The denials are coming fast and furious in regards to the "spying" scandal. We aren't listening to your phone calls. We simply are collecting non-identifiable mega data. We aren't trying to target Americans. If you are guilty of no crime, you have nothing to worry about.
As I sit here listening to the various disclaimers, it reminded me of something: Six Degrees of Kevin Bacon. If you are not familiar with this parlor game, here's a description from Wikipedia.
Six Degrees of Kevin Bacon is a parlor game based on the "six degrees of separation" concept, which posits that any two people on Earth are, on average, about six acquaintance links apart. That idea eventually morphed into this parlor game, wherein movie buffs challenge each other to find the shortest path between an arbitrary actor and Hollywood character actor Kevin Bacon. It rests on the assumption that any individual involved in the Hollywood, California, film industry can be linked through his or her film roles to Kevin Bacon within six steps. The game requires a group of players to try to connect any such individual to Kevin Bacon as quickly as possible and in as few links as possible.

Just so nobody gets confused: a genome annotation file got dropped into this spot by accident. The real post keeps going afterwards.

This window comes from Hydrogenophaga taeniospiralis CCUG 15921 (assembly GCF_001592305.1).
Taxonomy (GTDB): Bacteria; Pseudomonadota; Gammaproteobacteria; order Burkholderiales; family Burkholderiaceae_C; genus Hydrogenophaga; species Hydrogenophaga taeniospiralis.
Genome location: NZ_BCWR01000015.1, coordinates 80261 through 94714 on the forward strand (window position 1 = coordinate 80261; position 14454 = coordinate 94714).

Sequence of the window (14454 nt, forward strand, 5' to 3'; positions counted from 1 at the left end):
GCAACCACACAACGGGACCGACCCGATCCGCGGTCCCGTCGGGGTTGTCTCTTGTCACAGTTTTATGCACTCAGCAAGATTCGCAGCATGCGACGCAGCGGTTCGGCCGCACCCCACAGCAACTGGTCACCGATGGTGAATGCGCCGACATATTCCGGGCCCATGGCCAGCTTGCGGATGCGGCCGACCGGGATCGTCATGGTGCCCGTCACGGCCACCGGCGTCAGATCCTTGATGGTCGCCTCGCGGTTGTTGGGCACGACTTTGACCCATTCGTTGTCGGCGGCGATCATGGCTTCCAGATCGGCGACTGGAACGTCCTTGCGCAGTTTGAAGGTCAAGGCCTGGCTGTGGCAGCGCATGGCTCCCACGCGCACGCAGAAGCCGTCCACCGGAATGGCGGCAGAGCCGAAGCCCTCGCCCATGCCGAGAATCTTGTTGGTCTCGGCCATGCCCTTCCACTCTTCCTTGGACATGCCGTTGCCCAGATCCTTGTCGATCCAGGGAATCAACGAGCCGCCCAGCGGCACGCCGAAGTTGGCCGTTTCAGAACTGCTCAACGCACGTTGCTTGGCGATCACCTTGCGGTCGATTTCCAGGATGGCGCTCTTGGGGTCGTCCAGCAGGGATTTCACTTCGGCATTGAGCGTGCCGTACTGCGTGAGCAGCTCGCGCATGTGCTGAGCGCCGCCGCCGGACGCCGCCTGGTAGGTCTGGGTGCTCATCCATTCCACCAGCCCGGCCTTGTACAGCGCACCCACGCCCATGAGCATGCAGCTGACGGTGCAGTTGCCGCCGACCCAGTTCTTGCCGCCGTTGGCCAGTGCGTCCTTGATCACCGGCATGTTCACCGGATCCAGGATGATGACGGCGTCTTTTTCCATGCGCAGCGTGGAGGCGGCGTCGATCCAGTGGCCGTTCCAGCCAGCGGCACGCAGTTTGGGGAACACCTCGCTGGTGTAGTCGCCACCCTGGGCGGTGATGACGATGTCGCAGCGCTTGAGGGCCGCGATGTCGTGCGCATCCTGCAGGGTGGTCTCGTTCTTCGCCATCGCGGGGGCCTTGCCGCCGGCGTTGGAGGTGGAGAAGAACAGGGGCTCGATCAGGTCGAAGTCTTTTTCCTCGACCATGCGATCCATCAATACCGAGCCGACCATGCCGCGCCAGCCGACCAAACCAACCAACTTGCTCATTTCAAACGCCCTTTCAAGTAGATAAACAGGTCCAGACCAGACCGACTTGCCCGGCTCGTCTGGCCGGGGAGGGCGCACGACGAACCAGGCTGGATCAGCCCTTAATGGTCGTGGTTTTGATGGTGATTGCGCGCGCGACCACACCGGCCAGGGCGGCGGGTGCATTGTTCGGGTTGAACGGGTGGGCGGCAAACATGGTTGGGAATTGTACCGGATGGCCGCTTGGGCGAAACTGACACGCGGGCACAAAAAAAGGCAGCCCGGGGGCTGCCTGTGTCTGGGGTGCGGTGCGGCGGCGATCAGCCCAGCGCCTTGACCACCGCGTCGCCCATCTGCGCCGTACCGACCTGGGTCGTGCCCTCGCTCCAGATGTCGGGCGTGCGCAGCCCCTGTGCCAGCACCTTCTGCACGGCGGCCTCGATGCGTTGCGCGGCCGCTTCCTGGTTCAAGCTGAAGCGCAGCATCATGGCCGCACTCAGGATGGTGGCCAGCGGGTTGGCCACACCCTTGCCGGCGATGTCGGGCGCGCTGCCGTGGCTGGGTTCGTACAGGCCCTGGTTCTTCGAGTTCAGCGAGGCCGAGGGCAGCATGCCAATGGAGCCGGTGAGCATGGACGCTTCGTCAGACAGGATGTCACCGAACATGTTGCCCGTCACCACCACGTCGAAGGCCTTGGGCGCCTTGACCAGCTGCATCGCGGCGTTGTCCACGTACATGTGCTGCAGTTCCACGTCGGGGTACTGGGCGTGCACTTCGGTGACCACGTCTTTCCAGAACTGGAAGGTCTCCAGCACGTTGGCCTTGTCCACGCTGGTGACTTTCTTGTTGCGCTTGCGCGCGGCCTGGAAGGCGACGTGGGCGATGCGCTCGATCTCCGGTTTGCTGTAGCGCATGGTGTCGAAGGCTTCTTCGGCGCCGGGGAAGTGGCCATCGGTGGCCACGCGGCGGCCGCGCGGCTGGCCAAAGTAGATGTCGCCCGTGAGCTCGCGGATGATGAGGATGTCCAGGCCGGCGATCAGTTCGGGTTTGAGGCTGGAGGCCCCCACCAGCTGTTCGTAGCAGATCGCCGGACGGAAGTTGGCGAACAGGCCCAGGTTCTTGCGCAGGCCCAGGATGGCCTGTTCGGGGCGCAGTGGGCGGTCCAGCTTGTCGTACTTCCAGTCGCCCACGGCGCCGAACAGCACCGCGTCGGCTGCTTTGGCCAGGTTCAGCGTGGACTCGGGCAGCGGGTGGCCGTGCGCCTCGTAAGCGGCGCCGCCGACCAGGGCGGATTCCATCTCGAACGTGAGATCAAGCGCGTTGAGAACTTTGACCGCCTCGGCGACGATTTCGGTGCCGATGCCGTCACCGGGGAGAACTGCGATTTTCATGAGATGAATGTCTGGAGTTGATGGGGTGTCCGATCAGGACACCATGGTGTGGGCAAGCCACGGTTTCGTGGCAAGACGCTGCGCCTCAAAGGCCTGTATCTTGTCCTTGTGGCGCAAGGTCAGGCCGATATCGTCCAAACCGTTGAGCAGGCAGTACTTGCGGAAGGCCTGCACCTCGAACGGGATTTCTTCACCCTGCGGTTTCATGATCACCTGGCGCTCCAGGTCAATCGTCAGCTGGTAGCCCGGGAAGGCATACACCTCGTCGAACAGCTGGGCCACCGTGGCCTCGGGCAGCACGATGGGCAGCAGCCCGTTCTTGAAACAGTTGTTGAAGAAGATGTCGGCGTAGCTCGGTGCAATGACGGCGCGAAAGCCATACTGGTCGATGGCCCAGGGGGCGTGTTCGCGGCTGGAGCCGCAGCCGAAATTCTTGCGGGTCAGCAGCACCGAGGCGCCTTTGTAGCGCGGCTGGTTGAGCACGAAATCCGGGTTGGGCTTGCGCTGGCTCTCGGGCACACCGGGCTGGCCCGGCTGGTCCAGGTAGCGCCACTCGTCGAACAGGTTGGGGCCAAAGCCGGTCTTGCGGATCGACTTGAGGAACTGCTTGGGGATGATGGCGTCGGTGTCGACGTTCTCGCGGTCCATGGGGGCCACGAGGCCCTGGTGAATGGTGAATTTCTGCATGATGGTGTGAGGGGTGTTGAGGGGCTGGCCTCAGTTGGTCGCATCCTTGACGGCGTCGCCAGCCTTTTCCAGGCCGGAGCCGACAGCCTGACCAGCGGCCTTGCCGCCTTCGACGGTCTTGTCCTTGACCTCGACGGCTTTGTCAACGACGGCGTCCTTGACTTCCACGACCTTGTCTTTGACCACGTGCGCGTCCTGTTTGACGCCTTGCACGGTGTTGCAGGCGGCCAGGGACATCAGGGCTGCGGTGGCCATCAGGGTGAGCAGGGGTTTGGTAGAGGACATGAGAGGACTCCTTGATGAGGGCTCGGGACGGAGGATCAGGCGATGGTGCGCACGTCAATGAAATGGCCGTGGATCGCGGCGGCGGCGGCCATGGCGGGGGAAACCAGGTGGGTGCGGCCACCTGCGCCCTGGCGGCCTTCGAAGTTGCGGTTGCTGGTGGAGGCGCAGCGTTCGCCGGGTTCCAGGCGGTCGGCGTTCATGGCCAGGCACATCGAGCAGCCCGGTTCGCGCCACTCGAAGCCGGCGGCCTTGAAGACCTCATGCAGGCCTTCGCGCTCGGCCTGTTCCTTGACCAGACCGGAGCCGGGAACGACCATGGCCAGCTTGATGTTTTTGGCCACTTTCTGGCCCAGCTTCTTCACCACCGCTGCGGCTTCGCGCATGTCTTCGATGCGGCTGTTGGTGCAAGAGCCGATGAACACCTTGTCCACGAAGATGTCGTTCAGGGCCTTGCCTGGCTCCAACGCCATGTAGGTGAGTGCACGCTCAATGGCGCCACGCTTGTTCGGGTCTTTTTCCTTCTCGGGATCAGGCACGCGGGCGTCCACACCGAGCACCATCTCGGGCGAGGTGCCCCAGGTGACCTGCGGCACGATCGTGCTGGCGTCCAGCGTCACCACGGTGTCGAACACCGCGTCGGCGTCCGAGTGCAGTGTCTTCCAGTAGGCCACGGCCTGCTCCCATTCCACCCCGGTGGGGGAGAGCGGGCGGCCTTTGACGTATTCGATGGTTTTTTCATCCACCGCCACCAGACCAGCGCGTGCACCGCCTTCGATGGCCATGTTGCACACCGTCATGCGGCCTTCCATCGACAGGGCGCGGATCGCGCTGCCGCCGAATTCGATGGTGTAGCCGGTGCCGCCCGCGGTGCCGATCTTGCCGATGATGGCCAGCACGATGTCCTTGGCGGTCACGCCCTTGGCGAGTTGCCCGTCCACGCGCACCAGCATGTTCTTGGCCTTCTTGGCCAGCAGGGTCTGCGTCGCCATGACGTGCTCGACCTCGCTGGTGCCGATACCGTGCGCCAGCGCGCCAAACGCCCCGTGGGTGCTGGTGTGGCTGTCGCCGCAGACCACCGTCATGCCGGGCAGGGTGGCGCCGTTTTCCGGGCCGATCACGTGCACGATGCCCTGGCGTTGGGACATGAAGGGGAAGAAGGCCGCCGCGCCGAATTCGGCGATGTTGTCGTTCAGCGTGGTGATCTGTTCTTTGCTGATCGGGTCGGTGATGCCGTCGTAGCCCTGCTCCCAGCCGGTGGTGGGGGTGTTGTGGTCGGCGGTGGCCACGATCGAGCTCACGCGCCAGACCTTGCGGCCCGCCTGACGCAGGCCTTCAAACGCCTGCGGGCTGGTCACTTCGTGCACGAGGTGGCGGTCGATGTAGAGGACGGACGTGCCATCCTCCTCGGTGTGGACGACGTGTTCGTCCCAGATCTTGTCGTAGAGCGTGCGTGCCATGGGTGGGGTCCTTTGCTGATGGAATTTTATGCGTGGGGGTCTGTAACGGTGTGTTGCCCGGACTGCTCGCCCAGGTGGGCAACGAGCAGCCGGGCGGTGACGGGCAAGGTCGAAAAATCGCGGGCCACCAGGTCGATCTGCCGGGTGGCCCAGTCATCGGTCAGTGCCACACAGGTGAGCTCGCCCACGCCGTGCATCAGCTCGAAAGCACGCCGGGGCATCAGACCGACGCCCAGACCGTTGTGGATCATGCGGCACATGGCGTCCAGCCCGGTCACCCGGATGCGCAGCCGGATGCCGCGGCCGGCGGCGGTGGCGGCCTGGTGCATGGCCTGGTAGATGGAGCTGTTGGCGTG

Applying this concept to the spying scandal, the government doesn't really need to listen into actual conversations to figure out who is conversing and what they might be talking about. All they need are the identifiers within the metadata and I'm guessing that within six steps they will be able to figure all the information they are now saying they aren't pursuing or collecting.
You see, their denials are crafted in such a way that they can appear to be saying something that isn't altogether or even remotely true. Lawyers and politicians do this all the time. They research the law to figure out how to phrase things that would lead the average listener to a different understanding than what is really going on or has taken place. If later caught in a perceived lie, they can immediately act innocent and say, "I never said THAT. Where in the world did you get that crazy idea?"